Hey Snowflakes, This is what TRUE Courage and Honor Looks Like

Air Force Releases Video Of John Chapman’s Final Heroic Moments That Earned Him The Medal Of Honor


United States Air Force Combat Controller Technical Sgt. John Chapman


Killed at the Battle of Takur Ghar, Afghanistan, March 4, 2002 while engaging enemy combatants in hand to hand combat. Posthumously awarded The Congressional Medal of Honor by President Trump.


“Better to fight for something than live for nothing.”  -George S. Patton


Stay Alert, Stay Armed and Stay Dangerous!



Morning Laugh: Buy A Ring, Get A Gun!


Texas Jeweler Offers “Buy A Ring, Get A Gun” Engagement Promotion

(click on link above to be re-directed)

Only in my great home state of Texas will you find something like this!!

Absolutely Brilliant!

Stay Alert, Stay Armed and Stay Dangerous!

Weapons and Ammo: The Ultimate Doomsday Rifle?


The Ultimate Doomsday Rifle Shoots 21 Different Calibers of Ammunition

(click on above link to be re-directed)

Seems like a sound concept.

Time will tell on it’s practicality in the field.

Stay Alert, Stay Armed and Stay Dangerous!

History of Domestic Terrorism: The Harvey Casino Bombing of 1980

One of the most intricate and complex IED’s ever built was not created in Iraq or Uzbekistan, but right here in the U.S. 36 Years ago. -SF


Watch this video of an FBI special agent discussing the most complex IED ever encountered on U.S. soil.

On the morning of Aug. 26, 1980, an employee of Harvey’s Wagon Wheel Casino in Lake Tahoe, Nevada, discovered two stacked metallic grey boxes on the casino’s second floor. Unbeknownst to the employee, the boxes had just been delivered to the building by two men posing as delivery guys for IBM. One of them was John Birges, a Hungarian immigrant with a colorful past that included a stint as a Luftwaffe fighter pilot during World War II and eight years in a Siberian gulag.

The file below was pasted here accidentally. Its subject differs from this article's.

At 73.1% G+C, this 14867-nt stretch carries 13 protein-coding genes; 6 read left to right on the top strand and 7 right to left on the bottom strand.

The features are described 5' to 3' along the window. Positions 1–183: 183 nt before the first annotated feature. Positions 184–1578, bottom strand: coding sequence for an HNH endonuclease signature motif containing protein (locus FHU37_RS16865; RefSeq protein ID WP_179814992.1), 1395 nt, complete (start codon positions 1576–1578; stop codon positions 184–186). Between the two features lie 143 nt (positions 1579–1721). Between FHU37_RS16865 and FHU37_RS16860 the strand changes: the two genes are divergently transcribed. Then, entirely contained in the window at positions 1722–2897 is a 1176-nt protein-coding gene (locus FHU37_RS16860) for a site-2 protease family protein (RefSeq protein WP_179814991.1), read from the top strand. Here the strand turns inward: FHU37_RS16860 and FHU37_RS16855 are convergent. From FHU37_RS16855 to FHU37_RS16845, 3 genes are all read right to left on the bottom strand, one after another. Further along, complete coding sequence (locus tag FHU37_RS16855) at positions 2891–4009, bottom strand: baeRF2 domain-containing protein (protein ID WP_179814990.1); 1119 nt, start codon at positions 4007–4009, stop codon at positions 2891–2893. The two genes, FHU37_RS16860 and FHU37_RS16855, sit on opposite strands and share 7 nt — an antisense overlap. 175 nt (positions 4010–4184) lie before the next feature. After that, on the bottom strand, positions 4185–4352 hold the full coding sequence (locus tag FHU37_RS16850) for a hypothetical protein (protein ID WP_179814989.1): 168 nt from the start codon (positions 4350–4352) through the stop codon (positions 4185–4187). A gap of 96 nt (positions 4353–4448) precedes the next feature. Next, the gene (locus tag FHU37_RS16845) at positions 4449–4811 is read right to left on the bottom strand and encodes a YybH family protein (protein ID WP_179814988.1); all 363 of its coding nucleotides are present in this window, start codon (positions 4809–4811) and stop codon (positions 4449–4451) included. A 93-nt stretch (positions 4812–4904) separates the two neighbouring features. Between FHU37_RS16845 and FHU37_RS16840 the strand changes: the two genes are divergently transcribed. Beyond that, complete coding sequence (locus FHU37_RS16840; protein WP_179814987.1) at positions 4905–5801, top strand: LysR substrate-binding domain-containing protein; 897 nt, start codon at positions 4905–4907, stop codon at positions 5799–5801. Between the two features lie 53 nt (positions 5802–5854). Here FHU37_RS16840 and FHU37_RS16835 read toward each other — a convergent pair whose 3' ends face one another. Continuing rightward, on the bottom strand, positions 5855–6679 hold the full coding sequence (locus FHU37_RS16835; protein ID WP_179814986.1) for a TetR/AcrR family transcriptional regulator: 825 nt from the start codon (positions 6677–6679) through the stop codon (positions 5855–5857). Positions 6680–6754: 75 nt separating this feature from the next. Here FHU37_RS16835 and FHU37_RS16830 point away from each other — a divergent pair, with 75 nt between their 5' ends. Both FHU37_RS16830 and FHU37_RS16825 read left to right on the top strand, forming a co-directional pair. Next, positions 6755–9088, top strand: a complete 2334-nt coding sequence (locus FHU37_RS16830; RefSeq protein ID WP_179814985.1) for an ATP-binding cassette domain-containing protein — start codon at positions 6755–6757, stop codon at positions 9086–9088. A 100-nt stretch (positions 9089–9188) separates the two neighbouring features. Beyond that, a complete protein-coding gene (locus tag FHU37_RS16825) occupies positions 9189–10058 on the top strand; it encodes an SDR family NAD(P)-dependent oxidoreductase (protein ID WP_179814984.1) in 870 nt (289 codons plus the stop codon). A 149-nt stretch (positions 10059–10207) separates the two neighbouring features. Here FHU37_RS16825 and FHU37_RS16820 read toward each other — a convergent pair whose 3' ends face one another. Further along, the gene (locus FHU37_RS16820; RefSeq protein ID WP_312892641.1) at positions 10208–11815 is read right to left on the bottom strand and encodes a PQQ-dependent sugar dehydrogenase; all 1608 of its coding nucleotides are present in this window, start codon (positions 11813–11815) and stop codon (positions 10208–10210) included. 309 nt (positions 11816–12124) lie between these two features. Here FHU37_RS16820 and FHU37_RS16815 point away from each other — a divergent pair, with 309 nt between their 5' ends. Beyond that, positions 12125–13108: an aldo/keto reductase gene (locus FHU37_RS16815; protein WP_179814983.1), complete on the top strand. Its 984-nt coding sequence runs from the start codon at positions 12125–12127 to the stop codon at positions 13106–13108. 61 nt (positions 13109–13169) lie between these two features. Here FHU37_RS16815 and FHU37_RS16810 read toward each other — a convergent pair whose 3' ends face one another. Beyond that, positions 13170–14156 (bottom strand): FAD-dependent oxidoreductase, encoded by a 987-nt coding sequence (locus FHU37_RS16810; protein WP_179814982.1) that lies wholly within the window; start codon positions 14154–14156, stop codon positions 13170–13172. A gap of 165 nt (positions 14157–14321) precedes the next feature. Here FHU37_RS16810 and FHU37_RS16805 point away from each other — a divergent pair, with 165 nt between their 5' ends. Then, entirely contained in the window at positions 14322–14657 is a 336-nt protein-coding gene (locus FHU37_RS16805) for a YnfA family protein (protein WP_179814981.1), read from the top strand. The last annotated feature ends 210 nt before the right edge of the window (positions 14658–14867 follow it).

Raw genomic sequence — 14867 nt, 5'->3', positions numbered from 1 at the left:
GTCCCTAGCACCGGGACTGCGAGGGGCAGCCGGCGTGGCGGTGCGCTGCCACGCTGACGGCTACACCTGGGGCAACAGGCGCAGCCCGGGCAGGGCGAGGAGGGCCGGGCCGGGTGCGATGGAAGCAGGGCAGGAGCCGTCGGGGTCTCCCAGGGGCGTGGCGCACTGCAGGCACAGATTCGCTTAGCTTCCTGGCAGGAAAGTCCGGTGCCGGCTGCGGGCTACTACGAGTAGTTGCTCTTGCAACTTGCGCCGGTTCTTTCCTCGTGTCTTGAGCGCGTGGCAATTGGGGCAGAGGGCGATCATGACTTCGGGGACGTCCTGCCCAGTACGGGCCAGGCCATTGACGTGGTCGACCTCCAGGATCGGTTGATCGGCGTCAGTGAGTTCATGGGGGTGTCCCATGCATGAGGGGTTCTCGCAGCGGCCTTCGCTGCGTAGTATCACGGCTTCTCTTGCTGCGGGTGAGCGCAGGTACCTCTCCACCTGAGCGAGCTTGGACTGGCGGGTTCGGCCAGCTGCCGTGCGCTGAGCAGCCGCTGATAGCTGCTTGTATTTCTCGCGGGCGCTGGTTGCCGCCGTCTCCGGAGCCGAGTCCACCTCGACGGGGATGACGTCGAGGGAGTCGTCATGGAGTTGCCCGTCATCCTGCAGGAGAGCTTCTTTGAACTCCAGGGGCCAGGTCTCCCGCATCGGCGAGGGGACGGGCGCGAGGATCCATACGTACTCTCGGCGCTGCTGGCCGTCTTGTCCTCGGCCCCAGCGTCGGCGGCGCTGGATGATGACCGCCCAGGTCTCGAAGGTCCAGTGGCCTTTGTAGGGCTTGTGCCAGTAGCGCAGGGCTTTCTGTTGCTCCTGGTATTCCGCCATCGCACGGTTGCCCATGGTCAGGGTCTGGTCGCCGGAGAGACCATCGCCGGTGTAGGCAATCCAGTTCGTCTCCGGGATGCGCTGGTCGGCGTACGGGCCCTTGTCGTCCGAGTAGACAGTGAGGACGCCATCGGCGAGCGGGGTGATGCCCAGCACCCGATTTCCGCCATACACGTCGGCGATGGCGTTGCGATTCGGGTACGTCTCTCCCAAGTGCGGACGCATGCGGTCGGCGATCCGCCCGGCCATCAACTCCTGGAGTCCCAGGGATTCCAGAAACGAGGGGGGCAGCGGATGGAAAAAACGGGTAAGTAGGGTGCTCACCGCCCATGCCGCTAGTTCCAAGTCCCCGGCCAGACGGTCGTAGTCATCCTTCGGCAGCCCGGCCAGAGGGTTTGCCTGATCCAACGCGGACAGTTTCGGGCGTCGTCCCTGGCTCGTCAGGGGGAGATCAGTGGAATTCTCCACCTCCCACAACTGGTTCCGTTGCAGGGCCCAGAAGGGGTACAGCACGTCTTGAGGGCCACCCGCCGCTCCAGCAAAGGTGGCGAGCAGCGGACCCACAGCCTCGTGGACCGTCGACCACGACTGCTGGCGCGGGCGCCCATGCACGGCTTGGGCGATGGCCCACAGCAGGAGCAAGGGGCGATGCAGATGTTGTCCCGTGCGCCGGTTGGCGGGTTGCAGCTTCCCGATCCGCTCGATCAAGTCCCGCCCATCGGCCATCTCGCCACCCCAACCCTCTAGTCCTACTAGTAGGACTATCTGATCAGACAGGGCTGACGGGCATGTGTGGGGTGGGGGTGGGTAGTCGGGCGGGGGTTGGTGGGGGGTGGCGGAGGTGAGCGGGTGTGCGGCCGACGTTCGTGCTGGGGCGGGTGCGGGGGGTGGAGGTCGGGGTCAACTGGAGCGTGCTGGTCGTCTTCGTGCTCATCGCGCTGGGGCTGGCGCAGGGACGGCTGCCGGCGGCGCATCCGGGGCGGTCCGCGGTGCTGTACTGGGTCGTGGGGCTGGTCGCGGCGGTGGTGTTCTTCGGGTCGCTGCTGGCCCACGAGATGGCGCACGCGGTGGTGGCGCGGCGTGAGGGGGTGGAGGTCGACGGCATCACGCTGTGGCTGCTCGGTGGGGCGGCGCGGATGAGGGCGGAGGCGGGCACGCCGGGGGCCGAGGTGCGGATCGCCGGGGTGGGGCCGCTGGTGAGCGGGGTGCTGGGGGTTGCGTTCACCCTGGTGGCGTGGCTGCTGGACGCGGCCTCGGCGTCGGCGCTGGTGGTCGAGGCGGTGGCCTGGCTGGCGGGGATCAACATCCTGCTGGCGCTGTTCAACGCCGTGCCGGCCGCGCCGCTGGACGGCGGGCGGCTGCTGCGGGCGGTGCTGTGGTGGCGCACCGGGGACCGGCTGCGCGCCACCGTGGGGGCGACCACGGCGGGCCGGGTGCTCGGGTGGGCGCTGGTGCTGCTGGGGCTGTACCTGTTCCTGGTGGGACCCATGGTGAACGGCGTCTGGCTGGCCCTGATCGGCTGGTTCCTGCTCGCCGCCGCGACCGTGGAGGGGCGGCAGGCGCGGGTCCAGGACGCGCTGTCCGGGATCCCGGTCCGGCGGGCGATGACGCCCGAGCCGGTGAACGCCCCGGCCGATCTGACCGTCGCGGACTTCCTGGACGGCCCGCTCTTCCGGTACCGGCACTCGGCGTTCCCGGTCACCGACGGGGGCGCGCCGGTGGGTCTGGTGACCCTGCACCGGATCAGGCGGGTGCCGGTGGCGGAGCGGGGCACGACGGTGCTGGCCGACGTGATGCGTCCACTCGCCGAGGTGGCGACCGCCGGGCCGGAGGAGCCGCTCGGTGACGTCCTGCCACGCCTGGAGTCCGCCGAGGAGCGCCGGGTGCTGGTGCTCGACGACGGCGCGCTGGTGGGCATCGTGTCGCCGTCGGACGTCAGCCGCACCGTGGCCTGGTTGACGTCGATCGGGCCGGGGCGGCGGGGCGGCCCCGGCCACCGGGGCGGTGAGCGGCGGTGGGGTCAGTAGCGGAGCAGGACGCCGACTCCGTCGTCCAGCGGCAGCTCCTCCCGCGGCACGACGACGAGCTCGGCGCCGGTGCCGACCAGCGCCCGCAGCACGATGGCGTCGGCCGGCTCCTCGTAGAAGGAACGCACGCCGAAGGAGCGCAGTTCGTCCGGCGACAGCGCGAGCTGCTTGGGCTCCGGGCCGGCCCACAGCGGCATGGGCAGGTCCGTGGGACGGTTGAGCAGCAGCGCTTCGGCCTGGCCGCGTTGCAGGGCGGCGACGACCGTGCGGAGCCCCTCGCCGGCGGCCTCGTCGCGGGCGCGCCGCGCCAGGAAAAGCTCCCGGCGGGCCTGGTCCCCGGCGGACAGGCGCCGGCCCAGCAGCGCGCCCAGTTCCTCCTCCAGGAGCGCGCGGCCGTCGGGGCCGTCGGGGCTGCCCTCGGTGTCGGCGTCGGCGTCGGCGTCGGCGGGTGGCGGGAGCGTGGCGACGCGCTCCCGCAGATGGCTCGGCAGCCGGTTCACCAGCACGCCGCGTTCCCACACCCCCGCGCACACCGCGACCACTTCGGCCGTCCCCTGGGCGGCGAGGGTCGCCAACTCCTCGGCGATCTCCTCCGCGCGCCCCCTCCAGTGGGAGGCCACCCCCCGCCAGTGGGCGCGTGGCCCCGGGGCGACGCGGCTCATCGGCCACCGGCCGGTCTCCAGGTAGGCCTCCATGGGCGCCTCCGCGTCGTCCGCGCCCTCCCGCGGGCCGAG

boxes IED

In 1980, Birges was living in Fresno, California. He had made millions of dollars in America, but by that point he had lost nearly all of it to gambling — at Harvey’s. The boxes he left in the casino were accompanied by athree-page letter that began: “Do not move or tilt this bomb, because the mechanism controlling the detonators in it will set it off at a movement of less than .01 of the open end Ricter scale.” It was a ransom note.

The demand: $3 million or the bomb explodes. The FBI decided to go with a third option: Try to disarm the bomb. Later, agents would claim the bomb was “undefeatable.” To this day, it’s regarded as the most complex improvised explosive device the FBI has ever encountered on U.S. soil. The boxes were packed with nearly 1,000 pounds of dynamite, every ounce of which ripped through the hotel when agents tried to disarm it with C4. Fortunately, because the casino had been emptied, not a single person was harmed.

Birges was eventually arrested and died in prison in 1996.

Read the Original Article at Task and Purpose

Military News: USMC Recruiting Stations to Buy Bulletproof Panels

This is goes to prove the old Military adage: “All Military Regulations are Written in BLOOD.” Or in other words, it will always take a TRAGEDY to change things.
#1: Why were Bulletproof Windows and Doors not Standard in the First Place in ALL Recruiting Stations? #2: Why the LONG Delay in  getting this done after Chattanooga?
In reality, I guess we should not be surprised, we now have a Military that forces Military Police  to carry their rifles and  sidearms unloaded with no Magazine inserted while on base, so Security at Military Installations is really not a genuine concern (Until a Tragedy Happens and the cycle repeats itself.) -SF